By any measure the Prince George’s County school system is adrift. Sometimes school buses arrive late, or not at all, stranding youngsters. Sometimes class schedules are incorrect. Sometimes employees don’t get paid on time. And P.G.’s schools compete with Baltimore for the state’s worst test scores and most suspensions, absentees and drop-outs.
The P.G. school superintendent’s office ought to have a revolving door — seven have come and gone in the past 14 years including Dr. Andre Hornsby, imprisoned for a school kickback scheme with his 24-year-old girlfriend.
And in the 1970’s and 1980’s P.G. was the unfortunate victim of a school busing experiment, a bit of social engineering, that only helped accelerate white flight. Today’s student enrollment is 67.6 percent black, 22.4 percent Hispanic and 4.6 percent white.
Now the county is suffering from black flight — an exodus of middle-class African-American families fleeing P.G.’s crime, taxes and bad schools by moving to Charles County, whose schools are now majority minorities.
Over the past decade, P.G. school enrollment dropped from 134,000 to 123,000, an 8.2 percent decline, and P.G. leads the state in free breakfasts and lunches served to poor kids. The system has 24,854 Title I students and 15,099 English language learners.
Meanwhile, a lackluster county school board seems incapable of addressing the crisis. The elected board gets bogged down in petty turf battles and is constantly at odds with whichever unlucky soul happens to be the school superintendent du jour. The last one, Bill Hite, just took off for Philadelphia.
Insiders say the problem is a lack of qualified school board candidates. The nine members run in nine separate districts attracting few high-caliber individuals and little voter interest. In a county where the Democratic primary is the only election that matters and where the school board election is way, way down the ballot, almost anyone can, and does, get elected.
Various attempts at reforming the school board over the past decade haven’t succeeded. In 2002, after the board fired a popular superintendent, state lawmakers replaced the elected board with a new board appointed by the governor and the county executive. Then, in 2006, an elected board was restored in response to public pressure. Subsequently, the blend of members at large and by district was reduced to nine single-member districts, the current set-up.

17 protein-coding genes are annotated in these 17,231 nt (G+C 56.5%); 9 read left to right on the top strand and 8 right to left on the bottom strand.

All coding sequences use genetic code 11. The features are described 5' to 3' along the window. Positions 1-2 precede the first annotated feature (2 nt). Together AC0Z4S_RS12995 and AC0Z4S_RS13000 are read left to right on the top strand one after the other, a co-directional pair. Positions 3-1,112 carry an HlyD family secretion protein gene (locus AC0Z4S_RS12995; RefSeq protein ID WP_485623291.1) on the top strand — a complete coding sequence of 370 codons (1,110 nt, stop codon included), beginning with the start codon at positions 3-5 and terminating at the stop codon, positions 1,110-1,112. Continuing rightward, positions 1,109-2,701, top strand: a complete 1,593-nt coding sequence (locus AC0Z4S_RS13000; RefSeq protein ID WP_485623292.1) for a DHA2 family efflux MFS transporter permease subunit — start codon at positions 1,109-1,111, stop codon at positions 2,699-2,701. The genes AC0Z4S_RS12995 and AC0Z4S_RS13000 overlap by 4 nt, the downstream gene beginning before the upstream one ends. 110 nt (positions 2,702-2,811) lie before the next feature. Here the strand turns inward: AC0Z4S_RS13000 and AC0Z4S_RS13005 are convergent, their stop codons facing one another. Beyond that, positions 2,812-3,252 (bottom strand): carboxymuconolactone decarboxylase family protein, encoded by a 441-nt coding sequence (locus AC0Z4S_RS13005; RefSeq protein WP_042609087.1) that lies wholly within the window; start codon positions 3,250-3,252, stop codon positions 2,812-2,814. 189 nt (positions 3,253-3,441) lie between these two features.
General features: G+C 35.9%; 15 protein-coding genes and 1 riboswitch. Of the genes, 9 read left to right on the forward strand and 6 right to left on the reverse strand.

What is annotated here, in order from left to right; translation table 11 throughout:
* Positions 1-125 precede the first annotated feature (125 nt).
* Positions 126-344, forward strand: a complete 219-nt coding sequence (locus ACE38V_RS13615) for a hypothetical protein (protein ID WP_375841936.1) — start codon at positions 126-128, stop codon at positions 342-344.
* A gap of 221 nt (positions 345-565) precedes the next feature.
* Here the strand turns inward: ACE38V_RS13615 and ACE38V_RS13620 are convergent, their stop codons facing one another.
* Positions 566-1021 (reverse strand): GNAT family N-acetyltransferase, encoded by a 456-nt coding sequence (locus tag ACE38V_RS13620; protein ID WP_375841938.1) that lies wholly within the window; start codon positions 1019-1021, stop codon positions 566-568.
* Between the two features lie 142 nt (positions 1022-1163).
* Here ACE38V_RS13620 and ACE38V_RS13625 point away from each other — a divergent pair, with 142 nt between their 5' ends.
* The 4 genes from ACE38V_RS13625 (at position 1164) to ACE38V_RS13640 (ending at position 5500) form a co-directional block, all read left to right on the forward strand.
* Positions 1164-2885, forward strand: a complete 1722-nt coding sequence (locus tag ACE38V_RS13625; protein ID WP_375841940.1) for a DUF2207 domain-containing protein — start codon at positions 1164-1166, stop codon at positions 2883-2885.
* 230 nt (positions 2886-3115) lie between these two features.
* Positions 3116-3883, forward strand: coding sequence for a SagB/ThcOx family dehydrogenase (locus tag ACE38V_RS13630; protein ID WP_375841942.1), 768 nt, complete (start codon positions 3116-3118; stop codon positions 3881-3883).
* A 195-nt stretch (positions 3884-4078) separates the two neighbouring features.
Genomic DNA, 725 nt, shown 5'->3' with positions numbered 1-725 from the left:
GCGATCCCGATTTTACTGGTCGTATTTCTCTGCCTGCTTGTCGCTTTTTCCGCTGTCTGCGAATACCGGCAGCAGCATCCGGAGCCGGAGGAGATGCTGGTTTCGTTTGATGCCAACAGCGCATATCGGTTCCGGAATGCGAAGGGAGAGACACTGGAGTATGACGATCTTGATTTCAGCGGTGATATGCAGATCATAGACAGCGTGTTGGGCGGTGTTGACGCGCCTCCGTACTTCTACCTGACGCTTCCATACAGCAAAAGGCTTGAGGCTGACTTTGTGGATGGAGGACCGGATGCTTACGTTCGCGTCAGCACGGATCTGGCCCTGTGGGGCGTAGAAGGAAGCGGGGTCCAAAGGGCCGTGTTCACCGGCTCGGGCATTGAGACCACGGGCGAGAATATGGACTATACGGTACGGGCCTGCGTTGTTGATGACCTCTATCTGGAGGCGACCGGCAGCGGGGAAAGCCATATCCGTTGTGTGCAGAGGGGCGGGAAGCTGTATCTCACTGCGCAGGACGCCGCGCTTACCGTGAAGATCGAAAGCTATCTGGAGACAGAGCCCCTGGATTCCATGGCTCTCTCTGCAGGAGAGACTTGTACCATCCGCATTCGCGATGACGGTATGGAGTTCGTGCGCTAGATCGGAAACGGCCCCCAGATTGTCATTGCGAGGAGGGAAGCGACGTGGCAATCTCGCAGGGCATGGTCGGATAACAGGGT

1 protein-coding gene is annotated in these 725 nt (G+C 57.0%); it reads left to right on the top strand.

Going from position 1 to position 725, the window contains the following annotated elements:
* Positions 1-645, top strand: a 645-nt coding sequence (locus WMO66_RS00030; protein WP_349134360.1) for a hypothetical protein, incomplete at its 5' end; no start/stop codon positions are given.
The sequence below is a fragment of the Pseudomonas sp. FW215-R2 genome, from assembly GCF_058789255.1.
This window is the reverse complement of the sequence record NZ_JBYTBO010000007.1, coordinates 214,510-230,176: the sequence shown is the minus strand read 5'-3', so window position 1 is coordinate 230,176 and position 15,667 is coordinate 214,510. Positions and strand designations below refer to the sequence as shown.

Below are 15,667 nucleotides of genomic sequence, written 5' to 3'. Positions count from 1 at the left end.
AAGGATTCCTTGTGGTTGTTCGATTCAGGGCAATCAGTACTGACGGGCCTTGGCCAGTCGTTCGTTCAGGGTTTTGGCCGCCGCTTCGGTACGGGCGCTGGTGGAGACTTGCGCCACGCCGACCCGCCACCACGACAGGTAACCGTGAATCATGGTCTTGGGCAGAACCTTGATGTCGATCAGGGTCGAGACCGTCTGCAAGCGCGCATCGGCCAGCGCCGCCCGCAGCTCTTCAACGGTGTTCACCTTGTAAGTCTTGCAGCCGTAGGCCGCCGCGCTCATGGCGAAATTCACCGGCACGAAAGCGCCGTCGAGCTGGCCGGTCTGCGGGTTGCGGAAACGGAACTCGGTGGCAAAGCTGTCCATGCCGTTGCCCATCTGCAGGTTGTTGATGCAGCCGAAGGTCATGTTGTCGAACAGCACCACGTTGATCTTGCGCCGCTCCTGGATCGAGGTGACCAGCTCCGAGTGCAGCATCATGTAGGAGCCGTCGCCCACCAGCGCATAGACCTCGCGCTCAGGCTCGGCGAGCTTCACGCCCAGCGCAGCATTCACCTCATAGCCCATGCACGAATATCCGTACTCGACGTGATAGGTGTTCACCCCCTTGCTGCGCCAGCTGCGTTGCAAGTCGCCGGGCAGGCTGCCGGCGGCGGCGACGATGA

Watching over all this has been Rushern Baker, the current P.G. county executive who, as a state delegate, led the 2002 fight to abolish the elected board and whose three children are PGPS graduates.
Baker was elected county executive in 2010 as a reform candidate after the incumbent, Jack Johnson (who defeated Baker in 2006), went to prison for corruption and kickbacks.
Basically, Baker is fighting to keep P.G. from becoming another Baltimore or Detroit. And, so far, he’s making a courageous effort. In order to spur economic development, he’s established a $50 million incentive fund to attract new businesses. To get state funding for a sorely needed new hospital, he sold his soul to the devil (Senate President Mike Miller) and led the charge for gambling expansion including a new P.G. casino.
He pushed a watered-down ethics bill through the state legislature that provides P.G. officials with a fig leaf of propriety, and he’s pulling out the stops to make P.G. the new FBI headquarters site.
But Baker knows that none of this matters if his schools go to hell in a handcart. So, this month, he’s taking the biggest gamble of his life, he’s asking state lawmakers to give him control of the school system.
Why now? Why so late in the legislative session without public debate? Because Baker doesn’t like any of the three new superintendent applicants. Instead of dooming P.G. schools to more dysfunction, he wants to take control, find a suitable superintendent and run the schools himself.
Baker makes a compelling case: “Our public schools rank alongside crime and lack of commercial development as our biggest perceived liabilities. Every dollar we have must be used efficiently and every resource we have must reach our students. Dividing our county into ‘county’ versus ‘schools’ systems has prevented this.”
The way Baker sees it, the inefficiency and lack of public accountability caused by having an independent elected school board is no longer tolerable. Make the superintendent a cabinet post and give the county executive budget and personnel control. That way, a single point of contract — the county executive — can direct all the county’s resources (social services, health, public safety, transportation, finance, etc.) into the school system in an efficient, centralized manner.
Makes a lot of sense, but reforming the education- industrial complex can be a career-ending experience. Just ask former Washington, D.C., Mayor Adrian Fenty, who lost his bet that city voters would place their kids’ educations above a corrupt, featherbedded, white-collar welfare school system.
Baker’s takeover bill is already being watered down in Annapolis. The teachers union wants the pliable school board to bargain their contracts, the county council wants more budget control and lawmakers from other counties worry that Baker’s takeover precedent will spread to their counties.
Rushern Baker deserves vast credit for trying to mend a broken school system. Most politicians lack that degree of courage and responsibility. But, in the process, he’s facing an uphill battle against all the powerful, entrenched interests that produce and protect the status quo.
Blair Lee is CEO of the Lee Development Group in Silver Spring and a regular commentator for WBAL radio. His column appears Fridays in The Gazette. His email address is firstname.lastname@example.org.